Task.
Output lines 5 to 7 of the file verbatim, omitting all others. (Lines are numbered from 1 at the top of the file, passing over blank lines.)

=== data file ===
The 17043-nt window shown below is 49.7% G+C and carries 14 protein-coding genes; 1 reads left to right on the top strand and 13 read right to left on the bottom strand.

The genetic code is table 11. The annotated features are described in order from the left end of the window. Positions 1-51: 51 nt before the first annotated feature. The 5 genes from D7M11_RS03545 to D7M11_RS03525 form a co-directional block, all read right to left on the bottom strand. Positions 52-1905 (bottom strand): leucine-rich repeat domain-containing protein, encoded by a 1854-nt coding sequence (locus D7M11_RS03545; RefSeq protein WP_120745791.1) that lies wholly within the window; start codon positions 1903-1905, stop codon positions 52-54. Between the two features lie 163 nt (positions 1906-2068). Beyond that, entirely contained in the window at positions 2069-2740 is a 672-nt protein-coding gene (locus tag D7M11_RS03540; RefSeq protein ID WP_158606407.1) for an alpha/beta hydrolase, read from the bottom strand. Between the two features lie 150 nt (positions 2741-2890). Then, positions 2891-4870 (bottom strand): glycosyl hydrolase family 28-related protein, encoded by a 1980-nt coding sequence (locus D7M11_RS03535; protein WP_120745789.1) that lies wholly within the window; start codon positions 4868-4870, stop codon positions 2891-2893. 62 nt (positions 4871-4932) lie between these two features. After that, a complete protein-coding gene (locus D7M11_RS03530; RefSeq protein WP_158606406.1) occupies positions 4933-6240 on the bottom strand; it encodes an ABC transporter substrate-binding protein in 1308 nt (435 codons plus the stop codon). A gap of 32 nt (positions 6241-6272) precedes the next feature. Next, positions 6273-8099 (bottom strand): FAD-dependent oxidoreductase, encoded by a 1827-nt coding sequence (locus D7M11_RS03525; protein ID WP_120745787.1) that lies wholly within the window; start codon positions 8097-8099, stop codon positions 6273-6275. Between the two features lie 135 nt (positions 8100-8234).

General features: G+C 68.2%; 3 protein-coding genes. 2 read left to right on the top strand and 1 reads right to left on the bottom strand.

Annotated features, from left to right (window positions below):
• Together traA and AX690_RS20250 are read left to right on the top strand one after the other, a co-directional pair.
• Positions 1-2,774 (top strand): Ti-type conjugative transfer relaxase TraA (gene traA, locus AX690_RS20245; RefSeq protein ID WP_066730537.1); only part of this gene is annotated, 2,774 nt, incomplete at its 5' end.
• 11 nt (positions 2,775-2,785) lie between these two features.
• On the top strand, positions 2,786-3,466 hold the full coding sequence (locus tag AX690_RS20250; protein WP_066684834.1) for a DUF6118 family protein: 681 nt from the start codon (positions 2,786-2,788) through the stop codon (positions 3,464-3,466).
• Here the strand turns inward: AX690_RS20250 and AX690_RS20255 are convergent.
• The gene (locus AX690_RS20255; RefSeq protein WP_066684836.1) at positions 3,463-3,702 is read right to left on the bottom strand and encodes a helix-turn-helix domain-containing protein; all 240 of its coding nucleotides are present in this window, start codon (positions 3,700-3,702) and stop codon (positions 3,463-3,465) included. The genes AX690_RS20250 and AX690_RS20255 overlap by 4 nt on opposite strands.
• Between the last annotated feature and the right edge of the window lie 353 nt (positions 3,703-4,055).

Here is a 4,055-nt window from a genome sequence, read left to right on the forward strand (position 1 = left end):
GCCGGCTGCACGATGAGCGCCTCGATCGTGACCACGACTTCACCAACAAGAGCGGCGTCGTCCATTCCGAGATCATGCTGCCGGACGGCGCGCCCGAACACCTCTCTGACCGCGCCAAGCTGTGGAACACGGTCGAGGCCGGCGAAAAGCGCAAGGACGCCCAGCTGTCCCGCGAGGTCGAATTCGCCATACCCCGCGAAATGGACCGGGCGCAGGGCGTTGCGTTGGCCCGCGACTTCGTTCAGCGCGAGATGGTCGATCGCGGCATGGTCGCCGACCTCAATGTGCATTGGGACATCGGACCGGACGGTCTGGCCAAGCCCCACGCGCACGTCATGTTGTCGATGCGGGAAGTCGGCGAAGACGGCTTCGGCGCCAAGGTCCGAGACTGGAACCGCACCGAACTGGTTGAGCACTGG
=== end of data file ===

• Together traA and AX690_RS20250 are read left to right on the top strand one after the other, a co-directional pair.
• Positions 1-2,774 (top strand): Ti-type conjugative transfer relaxase TraA (gene traA, locus AX690_RS20245; RefSeq protein ID WP_066730537.1); only part of this gene is annotated, 2,774 nt, incomplete at its 5' end.
• 11 nt (positions 2,775-2,785) lie between these two features.